I was going to give this book only three stars. The first part of the story which happened in India was really interesting but it wasn't as good as the picture that was shown in [b:The Satanic Verses|12781|The Satanic Verses|Salman Rushdie|https://d202m5krfqbpi5.cloudfront.net/books/1281988101s/12781.jpg|1434467]. The second part was a little boring and I couldn't stop myself from comparing it with [b:Island of the Blue Dolphins|233818|Island of the Blue Dolphins (Island of the Blue Dolphins, #1)|Scott O'Dell|https://d202m5krfqbpi5.cloudfront.net/books/1320507660s/233818.jpg|3215136].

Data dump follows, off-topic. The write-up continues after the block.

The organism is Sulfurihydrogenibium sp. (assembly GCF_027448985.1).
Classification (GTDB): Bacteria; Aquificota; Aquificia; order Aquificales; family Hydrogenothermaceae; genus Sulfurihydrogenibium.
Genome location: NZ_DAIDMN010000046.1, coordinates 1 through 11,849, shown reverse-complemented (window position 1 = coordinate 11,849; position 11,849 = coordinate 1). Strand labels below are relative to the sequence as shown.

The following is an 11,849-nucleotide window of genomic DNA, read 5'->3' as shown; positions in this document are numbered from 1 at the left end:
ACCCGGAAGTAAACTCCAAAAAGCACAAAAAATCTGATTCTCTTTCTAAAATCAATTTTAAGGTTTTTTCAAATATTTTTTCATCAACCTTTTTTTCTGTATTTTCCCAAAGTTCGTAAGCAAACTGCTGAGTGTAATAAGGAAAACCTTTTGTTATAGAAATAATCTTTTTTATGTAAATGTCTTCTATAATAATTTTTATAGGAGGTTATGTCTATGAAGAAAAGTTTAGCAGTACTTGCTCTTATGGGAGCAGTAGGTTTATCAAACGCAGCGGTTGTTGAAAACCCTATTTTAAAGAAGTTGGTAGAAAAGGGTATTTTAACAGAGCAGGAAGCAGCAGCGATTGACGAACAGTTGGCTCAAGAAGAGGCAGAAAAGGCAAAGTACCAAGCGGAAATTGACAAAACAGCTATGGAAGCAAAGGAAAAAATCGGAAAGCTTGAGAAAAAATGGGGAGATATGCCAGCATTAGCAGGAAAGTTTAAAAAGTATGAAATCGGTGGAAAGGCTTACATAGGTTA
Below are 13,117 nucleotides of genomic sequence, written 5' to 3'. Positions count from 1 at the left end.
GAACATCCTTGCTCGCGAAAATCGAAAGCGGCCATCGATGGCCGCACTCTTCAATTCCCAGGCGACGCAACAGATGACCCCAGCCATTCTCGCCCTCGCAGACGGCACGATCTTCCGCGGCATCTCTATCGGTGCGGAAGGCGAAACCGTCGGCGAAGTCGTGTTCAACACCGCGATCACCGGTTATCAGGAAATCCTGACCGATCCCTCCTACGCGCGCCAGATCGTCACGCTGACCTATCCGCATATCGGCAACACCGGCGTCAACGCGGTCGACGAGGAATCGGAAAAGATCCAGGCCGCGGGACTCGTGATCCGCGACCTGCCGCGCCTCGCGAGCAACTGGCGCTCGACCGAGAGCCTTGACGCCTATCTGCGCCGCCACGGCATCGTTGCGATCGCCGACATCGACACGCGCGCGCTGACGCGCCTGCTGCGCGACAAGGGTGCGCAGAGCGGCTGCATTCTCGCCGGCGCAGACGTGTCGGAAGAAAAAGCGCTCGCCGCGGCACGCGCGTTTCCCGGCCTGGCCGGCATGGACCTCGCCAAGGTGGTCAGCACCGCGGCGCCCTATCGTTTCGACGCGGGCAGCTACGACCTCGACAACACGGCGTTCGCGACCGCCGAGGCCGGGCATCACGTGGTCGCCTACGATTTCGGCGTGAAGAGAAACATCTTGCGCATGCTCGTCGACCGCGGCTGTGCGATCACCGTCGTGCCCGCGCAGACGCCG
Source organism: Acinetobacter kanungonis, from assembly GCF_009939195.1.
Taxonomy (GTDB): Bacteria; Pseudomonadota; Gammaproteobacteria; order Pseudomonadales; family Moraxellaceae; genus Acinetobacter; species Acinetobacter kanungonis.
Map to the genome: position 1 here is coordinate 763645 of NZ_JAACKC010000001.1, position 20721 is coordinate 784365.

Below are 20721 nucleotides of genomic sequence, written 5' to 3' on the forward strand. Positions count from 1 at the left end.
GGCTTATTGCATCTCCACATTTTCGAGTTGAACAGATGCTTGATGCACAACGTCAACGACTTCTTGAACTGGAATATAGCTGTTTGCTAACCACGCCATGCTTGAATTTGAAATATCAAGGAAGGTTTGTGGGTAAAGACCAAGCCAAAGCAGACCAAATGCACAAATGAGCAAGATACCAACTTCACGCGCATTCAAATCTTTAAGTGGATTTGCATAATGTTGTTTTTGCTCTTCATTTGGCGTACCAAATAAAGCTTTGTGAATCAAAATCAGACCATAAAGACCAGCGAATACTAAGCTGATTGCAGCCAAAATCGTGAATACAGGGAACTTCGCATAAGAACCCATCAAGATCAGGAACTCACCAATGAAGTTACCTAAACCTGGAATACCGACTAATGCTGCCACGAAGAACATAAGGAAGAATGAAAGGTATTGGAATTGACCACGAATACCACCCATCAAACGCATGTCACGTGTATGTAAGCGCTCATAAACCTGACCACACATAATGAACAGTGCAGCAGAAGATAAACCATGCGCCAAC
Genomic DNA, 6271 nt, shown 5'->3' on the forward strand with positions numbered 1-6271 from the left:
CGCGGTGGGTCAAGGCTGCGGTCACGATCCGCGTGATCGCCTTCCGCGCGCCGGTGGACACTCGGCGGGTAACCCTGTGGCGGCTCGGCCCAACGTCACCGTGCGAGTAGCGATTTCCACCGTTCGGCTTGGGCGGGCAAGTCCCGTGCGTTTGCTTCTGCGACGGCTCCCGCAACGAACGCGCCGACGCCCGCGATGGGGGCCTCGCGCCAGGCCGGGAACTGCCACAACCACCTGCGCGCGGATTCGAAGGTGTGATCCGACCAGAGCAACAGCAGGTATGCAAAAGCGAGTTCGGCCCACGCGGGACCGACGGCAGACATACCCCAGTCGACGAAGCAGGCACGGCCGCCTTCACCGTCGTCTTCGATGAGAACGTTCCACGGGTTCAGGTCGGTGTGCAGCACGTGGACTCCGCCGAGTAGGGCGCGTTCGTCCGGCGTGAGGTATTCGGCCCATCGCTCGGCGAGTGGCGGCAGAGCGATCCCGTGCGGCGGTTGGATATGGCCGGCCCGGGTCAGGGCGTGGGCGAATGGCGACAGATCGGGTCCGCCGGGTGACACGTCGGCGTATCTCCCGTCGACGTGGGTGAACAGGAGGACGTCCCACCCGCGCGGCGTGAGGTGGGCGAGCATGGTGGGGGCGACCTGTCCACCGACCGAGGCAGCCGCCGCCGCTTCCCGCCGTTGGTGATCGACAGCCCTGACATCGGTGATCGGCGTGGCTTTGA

By the way, the last chapters of the book were really breathtaking and turned the story into a memorable testimony to the value of all the religions.
Being an unsure infidel-Muslim myself, I finished reading this book during my Haj journey. The existence and the nature of God have been always an alluding question for me. On one hand, I don't want to fool myself with ancient lies, but on the other hand, I fear that I would miss an important truth by insisting on my arrogant logical and moral principles.
Do I want to believe the epic and beautiful interpretation of human existence, or are we ready to accept the bitter and nihilistic worldview that science and logic provides?